Common Injuries Suffered by Movers in South Carolina

Slip- or trip-and-fall mishaps.

Carrying a heavy, awkwardly shaped, or unbalanced item can cause a mover to slip or trip and fall. Sprained or twisted joints can result, as well as fractured bones in hands or arms when the worker braces to break the fall. Such injuries might leave a mover unable to work for days, weeks, or longer.

Broken or crushed extremities.

Even though heavy gloves and safety shoes are recommended for professional movers, very heavy items regularly fall on or crush hands, fingers, feet, and toes. All bone injuries are very painful, and some require surgery, which generally renders the mover unable to work for a period of weeks or months. Returning to work too soon increases the risk of re-injuring an unhealed bone and losing even more time from your job.


Moving glass tables, mirrors, carelessly packed dishes, and glassware exposes a mover to the danger of cuts and lacerations from broken items or sharp edges that might protrude from a box or other covering. Serious cuts can result in blood loss and require stitches to heal.

Spinal damage.

Lifting heavy items improperly, lifting too much weight, or failing to get assistance when an item is too heavy for one person to lift can result in herniated discs, misaligned vertebrae, soft tissue injuries, and spinal nerve damage. All such injuries are extremely painful and debilitating, sometimes requiring chiropractic care or surgery and leading to temporary or permanent disability.


The daily strain on a mover’s bones, joints, and muscles can lead to painful repetitive motion injuries like carpal tunnel syndrome and stress fractures, which can result in extended time off work and significant wage loss.

Filling a Workers’ Compensation Claim

If you suffer one of the injuries above or any other in the course of doing your job, you should take the following steps:

  • Report your injury to your supervisor or a claims representative at your workplace.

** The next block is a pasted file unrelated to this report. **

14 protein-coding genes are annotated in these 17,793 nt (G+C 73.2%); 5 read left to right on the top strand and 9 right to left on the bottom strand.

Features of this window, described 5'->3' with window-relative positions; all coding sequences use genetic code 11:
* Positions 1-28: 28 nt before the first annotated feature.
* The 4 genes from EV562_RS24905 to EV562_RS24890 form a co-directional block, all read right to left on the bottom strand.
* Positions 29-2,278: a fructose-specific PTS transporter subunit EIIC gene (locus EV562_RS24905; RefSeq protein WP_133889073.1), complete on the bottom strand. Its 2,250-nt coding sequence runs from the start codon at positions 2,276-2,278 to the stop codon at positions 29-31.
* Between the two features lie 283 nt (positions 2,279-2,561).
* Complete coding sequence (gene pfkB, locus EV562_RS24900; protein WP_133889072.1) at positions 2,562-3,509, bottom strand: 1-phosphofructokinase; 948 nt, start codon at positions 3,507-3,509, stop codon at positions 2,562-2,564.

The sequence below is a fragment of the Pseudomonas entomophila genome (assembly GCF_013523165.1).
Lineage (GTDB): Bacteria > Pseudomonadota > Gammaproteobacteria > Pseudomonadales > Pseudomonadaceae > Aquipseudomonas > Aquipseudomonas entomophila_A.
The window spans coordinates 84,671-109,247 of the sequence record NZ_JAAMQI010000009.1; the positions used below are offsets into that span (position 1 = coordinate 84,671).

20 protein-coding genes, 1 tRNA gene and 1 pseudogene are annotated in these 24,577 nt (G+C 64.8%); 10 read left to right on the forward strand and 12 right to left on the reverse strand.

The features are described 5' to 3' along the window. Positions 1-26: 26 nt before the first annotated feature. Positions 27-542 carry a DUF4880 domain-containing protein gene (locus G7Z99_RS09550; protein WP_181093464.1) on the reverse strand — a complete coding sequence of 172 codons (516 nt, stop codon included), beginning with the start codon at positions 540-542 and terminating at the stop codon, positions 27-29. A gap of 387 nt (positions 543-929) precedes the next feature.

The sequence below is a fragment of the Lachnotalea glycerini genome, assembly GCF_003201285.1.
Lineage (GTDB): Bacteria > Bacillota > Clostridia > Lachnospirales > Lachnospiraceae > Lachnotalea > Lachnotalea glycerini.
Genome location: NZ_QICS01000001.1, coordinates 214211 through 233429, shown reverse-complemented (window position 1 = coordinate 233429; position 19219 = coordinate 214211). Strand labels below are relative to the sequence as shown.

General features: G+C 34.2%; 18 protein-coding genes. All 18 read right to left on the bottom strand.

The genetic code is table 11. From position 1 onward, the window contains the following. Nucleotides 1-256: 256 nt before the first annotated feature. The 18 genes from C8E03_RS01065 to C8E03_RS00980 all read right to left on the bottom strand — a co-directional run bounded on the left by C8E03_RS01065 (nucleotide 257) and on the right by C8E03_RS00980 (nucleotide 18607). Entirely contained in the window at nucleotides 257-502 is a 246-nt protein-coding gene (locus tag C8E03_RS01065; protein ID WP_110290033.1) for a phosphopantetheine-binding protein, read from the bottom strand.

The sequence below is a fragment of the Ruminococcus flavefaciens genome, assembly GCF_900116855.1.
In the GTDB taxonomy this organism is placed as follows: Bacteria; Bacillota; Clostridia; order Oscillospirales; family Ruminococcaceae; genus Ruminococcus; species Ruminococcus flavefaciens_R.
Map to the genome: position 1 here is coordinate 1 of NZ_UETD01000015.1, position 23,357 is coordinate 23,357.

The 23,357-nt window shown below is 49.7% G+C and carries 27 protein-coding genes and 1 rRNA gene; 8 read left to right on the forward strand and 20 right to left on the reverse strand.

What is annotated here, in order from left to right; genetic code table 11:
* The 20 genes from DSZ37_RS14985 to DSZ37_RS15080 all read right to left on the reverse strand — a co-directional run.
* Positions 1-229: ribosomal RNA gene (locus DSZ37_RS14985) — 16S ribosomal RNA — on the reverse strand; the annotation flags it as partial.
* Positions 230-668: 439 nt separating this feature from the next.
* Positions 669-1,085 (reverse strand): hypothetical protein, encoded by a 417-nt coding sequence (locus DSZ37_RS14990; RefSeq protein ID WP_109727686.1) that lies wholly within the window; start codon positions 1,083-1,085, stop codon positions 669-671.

• If your employer does not file a workers’ comp claim on your behalf with the South Carolina Workers’ Compensation Commission (SCWCC), do so yourself by using a Form 50 from the SCWCC website.
  • See a doctor approved by your employer’s workers’ comp insurer. (Do not simply visit your own doctor; doing so could weaken your claim.)
  • Follow the doctor’s advice and treatment plans. Keep all appointments, take all medication as prescribed, retain receipts and other documentation of your treatment, and keep a daily journal of your symptoms, treatment, recovery, and ability to perform the physical functions required by your job.
  • If your employer’s insurer denies your claim, is slow to approve necessary treatments, fails to pay your weekly benefits after your claim is approved, tries to force you back to work too soon, or is uncooperative in any way, consult a workers’ comp attorney.

Although you have 90 days to report your injury and two years to file your claim, you should do both as soon as possible after your accidental injury. Any delay on your part could be used by the insurer as evidence that you’re not as badly hurt as you say you are and make it harder for you to collect fair benefits.

Have You Been Injured On The Job In Florence?

If you've been hurt at your job in or around Florence, South Carolina, you can speak with a workers' compensation lawyer. Please contact us online or call our Florence personal injury office directly at 843.488.7540 to schedule your consultation. We are also able to meet clients at our CharlestonConwayMyrtle Beach, Murrells Inlet, Mt. PleasantNorth Myrtle Beach or North Charleston office locations.

Dirk J. Derrick
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South Carolina Lawyer Dirk Derrick helps victims recover from car accidents, personal injury & wrongful death.